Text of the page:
The directors of museums in Italy with recognized international careers, but foreigners, whose appointment was promoted in 2015 by the former Social Democratic Minister of Culture Dario Franceschini, they will not be renewed. From now on, to be director of a public art gallery in the transalpine country it will be necessary to be Italian.
The confirmation came this week through the Undersecretary of Culture, Vittorio Sgarbi. “Why do I have to put a foreigner in charge of the Uffizi? Has a non-French ever been seen in the Louvre?” asked the eccentric and always controversial art critic, right-hand man of Gennaro Sangiuliano, Minister of Culture in the Government of Giorgia Meloni.
Sgarbi, close friend of the disappeared Silvio Berlusconi, had already announced in January its intention to “modify” the criteria for selecting candidates to take charge of the great Italian museums, once again unleashing controversy around the management of a dozen Italian art galleries, whose renovation is scheduled for the next months. “In particular, we are thinking about updating the composition of the commissions convened to judge the candidates,” he said then.
The current commission, said the undersecretary, “was born to respond to Franceschini’s idea of reform, which sought to open the doors of large independent museums to foreign directors. And he achieved it by naming many of them. For the next call we will think about commissions whose members are more linked to the territory,” he added.
In fact, thanks to the idea of the ex-minister Dario Franceschini to give priority to the curriculum over the identity card, in 2015 seven foreign experts – three Germans, two Austrians, one British and one French – were appointed to direct some of the main public art galleries in the transalpine country, along with 13 other Italians, most of the latter with extensive international experience in in front of cultural organizations from the United States or France. they all went chosen through a long selection process and examined by a commission of independent experts.
His election divided politicians and cultural managers in Italy because Franceschini’s ‘revolution’ opened the doors of some of the country’s most important cultural poles for the first time to expert foreigners in art history, cultural management or archeology of recognized international prestige, thus closing a stage of Italian dominance. The most striking change was the replacement in the Uffizi Gallery in Florence, which came to be directed by the German Eike Schmidtexpert in Florentine art, replacing the Italian Antonio Natali.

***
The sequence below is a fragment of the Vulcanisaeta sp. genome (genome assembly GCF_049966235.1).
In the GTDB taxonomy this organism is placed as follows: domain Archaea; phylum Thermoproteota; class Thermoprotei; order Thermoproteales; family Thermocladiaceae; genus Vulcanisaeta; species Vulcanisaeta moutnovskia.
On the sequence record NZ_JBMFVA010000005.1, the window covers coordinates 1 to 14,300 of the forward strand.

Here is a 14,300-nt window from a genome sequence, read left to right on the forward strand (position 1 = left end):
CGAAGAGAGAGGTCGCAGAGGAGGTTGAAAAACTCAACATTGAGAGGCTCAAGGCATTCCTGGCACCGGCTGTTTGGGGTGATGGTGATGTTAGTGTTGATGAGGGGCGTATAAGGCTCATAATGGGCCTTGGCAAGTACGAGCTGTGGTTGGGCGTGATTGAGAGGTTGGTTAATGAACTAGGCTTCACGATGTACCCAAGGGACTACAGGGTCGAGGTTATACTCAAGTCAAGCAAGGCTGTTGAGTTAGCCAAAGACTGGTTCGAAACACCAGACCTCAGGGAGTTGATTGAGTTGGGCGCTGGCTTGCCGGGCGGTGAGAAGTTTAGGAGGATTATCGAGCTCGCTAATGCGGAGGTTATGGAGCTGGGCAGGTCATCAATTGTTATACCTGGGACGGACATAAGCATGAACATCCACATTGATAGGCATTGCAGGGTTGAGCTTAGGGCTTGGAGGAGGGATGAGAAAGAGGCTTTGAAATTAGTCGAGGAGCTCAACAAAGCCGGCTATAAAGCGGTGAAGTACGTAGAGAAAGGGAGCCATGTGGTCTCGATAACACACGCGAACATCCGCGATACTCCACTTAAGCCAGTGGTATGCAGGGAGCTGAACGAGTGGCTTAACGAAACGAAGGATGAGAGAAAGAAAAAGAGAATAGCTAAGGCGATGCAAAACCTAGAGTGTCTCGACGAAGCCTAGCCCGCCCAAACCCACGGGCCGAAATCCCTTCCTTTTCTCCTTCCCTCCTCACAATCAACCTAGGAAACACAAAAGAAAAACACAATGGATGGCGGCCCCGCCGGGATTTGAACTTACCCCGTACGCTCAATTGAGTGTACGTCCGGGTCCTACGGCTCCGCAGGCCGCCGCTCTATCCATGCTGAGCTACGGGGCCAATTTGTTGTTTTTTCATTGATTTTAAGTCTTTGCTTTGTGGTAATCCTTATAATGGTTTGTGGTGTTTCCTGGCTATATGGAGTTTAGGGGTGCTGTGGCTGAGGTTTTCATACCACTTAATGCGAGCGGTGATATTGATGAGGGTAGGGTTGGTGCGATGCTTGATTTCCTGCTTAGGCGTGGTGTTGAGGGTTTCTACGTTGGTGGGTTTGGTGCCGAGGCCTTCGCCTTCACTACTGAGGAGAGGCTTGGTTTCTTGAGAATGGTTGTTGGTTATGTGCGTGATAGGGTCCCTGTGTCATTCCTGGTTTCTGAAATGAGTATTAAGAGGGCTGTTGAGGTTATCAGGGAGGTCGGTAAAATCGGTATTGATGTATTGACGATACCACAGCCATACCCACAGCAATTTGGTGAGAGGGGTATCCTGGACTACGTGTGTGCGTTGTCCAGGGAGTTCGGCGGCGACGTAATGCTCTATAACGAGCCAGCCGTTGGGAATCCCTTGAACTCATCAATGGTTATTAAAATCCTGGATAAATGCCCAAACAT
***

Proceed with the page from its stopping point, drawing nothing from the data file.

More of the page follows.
The objective of the Meloni Government is that when the current mandate of the seven foreign directors expires in the coming months, they can be replaced by Italian experts. In the spotlight of the Undersecretary of Culture are above all the German Schmidt, but also the historian Cecilie Hollberg, who has directed the Accademia Gallery since 2015, the other great Florentine museum, where you can visit Michelangelo’s David; British architect and museologist James Bradburne, which is in front of the Brera Pinacoteca in Milan; either Sylvain Bellengerdirector of the Capodimonte Museum in Naples.
The initiative of Sgarbi, known in Italy for his controversial interventions as a talk show host on television and his racist and sexist statements, was qualified by the Minister of Culture. “Foreigners should not be discriminated against. If they are good, they should be able to work for us,” Sangiuliano declared, trying to quell the controversy.
“I highly respect, for example, the directors of the Uffizi and Pompeii and I hope they can continue working in Italy,” added the Minister of Culture, while stressing that They will be, in any case, the exception and not the rule.
“The situation that I found when we arrived at the government was singular. The twelve main cultural institutions in the country were run by foreign directors,” explained Sangiuliano. “I seemed an unbalanced relationship. Especially since it seems paradoxical to me since many Italian universities are considered excellent in the world for the study of art history.